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Planning Briefs


Key Knowledge Topics

Estate Tax

Income Tax




Modern Families


Business Owners

Real Estate Investors




Slick TV ads often make financial planning and wealth management sound simple, but it’s usually not. Managing wealth requires knowing a lot about highly technical topics, like taxes, government regulations, and finance as well as history, psychology and how to communicate with loved ones about sensitive issues. This article highlights some of the knowledge needed to manage wealth and why it’s often so daunting without the help of an independent personal financial advisor who is familiar with your situation.

Estate tax is in flux. The $12 million personal exemption from estate tax is set to revert to $5 million on January 1, 2026.  However, this could change, depending on Congress and financial, economic, and political events. For families with more than $5 million in taxable assets, strategic estate planning can save thousands — or tens of thousands — on estate taxes. Coordinating legal, tax, and investment advice is the job of a dedicated financial professional.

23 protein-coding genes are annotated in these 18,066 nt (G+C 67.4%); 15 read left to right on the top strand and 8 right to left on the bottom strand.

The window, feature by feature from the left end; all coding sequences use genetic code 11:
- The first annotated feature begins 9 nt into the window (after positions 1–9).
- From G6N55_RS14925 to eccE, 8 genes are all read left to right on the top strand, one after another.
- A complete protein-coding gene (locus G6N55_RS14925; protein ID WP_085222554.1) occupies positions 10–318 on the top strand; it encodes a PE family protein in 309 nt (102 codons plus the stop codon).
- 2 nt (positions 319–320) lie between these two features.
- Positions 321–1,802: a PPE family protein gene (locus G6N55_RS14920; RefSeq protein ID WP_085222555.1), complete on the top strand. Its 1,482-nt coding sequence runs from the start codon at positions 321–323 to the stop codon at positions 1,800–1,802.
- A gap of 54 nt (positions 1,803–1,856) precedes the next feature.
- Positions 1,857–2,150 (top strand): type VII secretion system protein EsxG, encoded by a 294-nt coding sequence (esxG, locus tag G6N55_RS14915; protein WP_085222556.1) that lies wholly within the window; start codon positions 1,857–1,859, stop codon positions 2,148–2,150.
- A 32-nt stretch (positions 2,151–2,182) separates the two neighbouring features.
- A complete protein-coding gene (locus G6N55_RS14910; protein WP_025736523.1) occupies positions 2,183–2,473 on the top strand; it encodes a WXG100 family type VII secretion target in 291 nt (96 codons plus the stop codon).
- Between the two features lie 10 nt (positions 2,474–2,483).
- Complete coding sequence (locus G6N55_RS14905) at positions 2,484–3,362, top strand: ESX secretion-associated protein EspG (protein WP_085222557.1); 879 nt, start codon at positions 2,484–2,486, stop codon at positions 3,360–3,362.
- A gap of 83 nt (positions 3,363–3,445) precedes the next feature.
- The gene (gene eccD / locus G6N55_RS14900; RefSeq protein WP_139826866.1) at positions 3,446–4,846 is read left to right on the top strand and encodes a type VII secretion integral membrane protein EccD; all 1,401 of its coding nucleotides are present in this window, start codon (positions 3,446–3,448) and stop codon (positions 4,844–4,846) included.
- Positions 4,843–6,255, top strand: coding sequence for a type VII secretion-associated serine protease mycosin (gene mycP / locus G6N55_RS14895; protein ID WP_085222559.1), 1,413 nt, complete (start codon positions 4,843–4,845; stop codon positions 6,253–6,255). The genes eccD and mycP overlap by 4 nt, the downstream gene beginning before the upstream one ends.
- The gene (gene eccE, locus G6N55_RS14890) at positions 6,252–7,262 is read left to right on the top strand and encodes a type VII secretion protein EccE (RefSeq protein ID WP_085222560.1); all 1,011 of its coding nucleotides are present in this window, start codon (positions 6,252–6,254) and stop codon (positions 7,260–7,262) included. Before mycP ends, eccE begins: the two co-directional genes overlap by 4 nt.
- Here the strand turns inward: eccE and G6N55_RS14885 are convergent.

Income tax brackets are also uncertain. Income tax planning includes watching Washington and acting strategically before and after the November 2022 election results are decided. With the long-term federal, as a percentage of gross domestic product, expected to soar in the next decade, pressure is building for a tax-rate increase.    


Charitable strategies are always important, not only because giving back is the right thing to do but also because it can be a money-saving venture. Supporting a cause can build on your legacy and inspire the next generations in your family to keep your causes top of mind.


IRAs are more important than ever in creating a strategic financial plan because that is where Americans save for retirement. After retiring, assets in 401(k) accounts can be managed by you in IRAs. For income tax purposes, they are treated the same as 401(k), 403(b) and other federally-qualified retirement accounts. They grow tax-free only until you withdraw money and withdrawals are taxed at your ordinary income tax rate. However, Roth IRAs are totally tax-free. Even withdrawals are tax-free.   Converting a 401(k) to an IRA, converting a traditional IRA to a Roth IRA, and planning how your IRA accounts will be distributed to loved ones or charity upon your demise requires understanding the federal laws on qualified retirement accounts and knowledge of financial economics. The tax advantage of Roth IRAs must be calculated based on your current income, life expectancy, and other factors, and individuals must weight the cost of paying taxes on withdrawal from a traditional IRA or 401(k) to place assets in a Roth IRA and get tax-free income for life as well as estate tax benefits to heirs.


Psychology’s pivotal role in financial decisions has come to be recognized only in the last two decades. The burgeoning field of behavioral finance is now part of the investment knowledge needed to avoid making mental mistakes, reacting emotionally to bad news, and recency bias.